Airsoft BB's - which ammunition is best for my replica?


I'm sure that everyone had the same dilemma „What bb’s should I choose to my airsoft replica”. Most of the time we choose bb’s to the fps that our replica has, but is it the best way? Today I would like to show you how I choose bb’s for my airsoft replicas. Before we start I would like to introduce you to the terminology that we use.

FPS (feet per second) – unit of measurement for muzzle velocity,

Joule J – unit of kinetic energy measure, this value translates into how far the bb will fly, and how much it hurts when you get hit.

When choosing airsoft bb’s I take in consideration a few things:

  1. Cylinder to barrel capacity ratio
  2. The environment I will play in (forest/CQB)
  3. BB quality / budget

Cylinder to barrel capacity ratio

For me, the first and most important factor for choosing my ammo is to determine the cylinder to barrel capacity ratio. Every cylinder type has a different capacity the same goes for barrels, longer the barrel more capacity it has, more air in the cylinder in ratio to the barrel, the heavier bb’s can be used. The most optimal ratio is between 1,80-3,20. It allows us to select the most common bb weight.

For example, if we want to use a 0,28g bb’s, the ratio should be about 2,5, for heavier 0,36g bb's, it should be about 3,20, as stated in the description under the table. On the internet, you can easily find calculators and tutorials on how to calculate the ratio. I use Szogun's table that I found a long time ago at (Original file is in Polish, this table is only translated screenshot).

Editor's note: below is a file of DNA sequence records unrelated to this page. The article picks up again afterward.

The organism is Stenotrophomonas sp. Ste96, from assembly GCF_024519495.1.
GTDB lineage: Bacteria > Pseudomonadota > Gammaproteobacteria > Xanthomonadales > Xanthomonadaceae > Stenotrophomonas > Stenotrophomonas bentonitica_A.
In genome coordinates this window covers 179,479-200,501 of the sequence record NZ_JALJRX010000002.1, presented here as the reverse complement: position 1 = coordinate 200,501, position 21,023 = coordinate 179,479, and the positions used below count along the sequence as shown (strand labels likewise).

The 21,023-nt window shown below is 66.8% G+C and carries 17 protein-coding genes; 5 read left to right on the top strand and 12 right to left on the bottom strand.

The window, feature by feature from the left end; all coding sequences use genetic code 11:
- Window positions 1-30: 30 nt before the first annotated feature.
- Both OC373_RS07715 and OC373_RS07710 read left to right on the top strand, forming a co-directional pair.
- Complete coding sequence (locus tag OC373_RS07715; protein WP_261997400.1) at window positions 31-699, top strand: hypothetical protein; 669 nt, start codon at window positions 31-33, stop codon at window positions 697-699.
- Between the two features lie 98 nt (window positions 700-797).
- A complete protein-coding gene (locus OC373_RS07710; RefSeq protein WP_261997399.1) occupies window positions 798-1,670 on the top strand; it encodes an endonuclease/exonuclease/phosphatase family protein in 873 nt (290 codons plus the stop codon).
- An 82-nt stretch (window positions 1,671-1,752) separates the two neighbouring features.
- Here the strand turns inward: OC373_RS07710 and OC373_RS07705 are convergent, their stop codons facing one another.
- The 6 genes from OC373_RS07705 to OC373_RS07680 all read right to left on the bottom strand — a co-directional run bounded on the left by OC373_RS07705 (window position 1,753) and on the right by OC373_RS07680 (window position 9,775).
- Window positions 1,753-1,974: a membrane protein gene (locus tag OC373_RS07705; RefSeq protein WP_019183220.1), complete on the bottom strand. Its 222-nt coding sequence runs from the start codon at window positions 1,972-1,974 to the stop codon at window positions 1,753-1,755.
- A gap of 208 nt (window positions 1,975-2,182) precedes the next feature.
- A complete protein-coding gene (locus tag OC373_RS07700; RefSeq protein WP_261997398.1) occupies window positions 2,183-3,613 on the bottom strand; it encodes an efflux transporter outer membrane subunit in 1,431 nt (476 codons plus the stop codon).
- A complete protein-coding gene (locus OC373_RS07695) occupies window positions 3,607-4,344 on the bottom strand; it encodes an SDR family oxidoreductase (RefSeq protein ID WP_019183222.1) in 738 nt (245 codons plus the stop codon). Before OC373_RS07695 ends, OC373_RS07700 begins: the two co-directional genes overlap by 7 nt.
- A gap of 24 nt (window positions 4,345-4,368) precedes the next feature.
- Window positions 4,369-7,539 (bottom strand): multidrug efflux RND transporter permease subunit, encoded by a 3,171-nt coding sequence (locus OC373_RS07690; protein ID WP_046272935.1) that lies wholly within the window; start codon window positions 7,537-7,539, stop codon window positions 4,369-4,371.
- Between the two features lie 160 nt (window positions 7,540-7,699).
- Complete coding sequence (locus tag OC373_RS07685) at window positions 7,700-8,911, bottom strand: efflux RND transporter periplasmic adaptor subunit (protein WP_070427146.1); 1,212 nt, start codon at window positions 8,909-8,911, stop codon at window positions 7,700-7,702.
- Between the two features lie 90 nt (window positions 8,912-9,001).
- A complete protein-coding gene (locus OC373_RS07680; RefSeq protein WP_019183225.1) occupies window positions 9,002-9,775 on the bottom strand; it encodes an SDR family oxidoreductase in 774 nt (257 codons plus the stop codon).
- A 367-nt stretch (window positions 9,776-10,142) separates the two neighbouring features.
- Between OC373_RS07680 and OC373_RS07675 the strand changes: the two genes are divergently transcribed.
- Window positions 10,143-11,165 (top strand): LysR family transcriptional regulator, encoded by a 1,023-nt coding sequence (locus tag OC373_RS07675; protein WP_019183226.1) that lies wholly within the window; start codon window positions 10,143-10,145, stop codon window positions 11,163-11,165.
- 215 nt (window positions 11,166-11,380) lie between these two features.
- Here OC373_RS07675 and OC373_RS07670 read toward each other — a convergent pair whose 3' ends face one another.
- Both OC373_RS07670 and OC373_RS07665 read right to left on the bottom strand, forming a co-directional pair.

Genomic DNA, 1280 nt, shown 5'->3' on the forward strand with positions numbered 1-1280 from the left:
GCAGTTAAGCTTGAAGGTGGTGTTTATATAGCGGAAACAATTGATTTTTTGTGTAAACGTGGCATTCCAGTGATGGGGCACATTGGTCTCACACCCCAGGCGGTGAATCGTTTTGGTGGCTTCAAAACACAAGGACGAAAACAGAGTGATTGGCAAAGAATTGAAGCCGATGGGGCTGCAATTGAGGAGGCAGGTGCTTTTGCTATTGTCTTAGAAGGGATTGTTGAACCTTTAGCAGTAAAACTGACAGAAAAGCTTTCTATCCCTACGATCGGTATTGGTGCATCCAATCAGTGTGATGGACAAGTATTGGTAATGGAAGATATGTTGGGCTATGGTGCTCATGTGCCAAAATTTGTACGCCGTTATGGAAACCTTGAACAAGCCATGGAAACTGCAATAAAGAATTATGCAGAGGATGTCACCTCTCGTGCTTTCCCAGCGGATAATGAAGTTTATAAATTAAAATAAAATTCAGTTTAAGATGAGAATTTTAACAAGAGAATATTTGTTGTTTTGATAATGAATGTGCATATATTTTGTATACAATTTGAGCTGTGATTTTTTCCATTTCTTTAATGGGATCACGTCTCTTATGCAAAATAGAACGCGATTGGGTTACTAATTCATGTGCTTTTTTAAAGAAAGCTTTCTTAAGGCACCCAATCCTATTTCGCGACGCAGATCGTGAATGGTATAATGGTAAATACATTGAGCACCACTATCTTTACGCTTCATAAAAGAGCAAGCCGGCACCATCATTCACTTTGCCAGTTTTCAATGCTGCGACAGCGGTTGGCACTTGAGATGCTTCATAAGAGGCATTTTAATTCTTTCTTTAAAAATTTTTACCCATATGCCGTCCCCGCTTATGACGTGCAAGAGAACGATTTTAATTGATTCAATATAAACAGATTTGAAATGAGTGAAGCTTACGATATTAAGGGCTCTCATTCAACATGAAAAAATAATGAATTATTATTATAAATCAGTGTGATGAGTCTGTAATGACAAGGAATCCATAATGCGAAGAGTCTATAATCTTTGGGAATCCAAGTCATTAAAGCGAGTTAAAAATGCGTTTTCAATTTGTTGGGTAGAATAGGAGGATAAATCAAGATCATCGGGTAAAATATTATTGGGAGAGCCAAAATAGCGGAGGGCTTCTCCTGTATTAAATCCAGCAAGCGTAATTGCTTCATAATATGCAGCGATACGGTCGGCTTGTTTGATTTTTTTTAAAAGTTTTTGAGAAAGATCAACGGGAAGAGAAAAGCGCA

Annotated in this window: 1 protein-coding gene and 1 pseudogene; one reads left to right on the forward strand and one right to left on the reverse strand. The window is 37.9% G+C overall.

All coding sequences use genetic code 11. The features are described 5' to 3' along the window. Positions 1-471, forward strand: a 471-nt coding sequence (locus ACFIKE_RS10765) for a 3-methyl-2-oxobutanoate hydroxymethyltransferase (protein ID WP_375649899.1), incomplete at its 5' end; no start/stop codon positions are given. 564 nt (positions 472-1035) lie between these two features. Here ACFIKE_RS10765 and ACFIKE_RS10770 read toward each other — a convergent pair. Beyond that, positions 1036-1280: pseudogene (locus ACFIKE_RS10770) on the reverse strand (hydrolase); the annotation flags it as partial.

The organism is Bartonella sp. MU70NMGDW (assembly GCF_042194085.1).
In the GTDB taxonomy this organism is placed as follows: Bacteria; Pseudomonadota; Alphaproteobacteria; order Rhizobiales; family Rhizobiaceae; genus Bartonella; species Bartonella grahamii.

Source: WMASG

As an example, I will use my Specna Arms SA-E10, which has a type 3 cylinder, and 170mm barrel. If we have a standard barrel length we can just check it in the chart. I have a non-standard 170mm, so I had to add it to the table. If we look at the cylinder to barrel ratio, we will see value 2,98 what, according to description, means that I have enough air to use even 0,32g+ bb’s. Let's check it out, but first, a control shot on 0,20g.

 chrono test of BBs


As you can see, replica generates 331,2 FPS and 1,01J. Now, let's try heavier bb’s.

chrono test of BBs


With 0,36g bb's we can observe a Joule increase from 1,01J to 1,16J. It means that the excess amount of air we had in the system was used to push a heavier bb. That effect is called Joule Creep and in this case, it means a free „power upgrade”. This confirms the result from the table - we can use heavy bb’s in the replica. When we will come back to value with 0,20g bb’s, we see that my replica generates about 353.8 FPS. All o that thanks to heavier bb’s. Additionally, it exceeds limits for CQB games.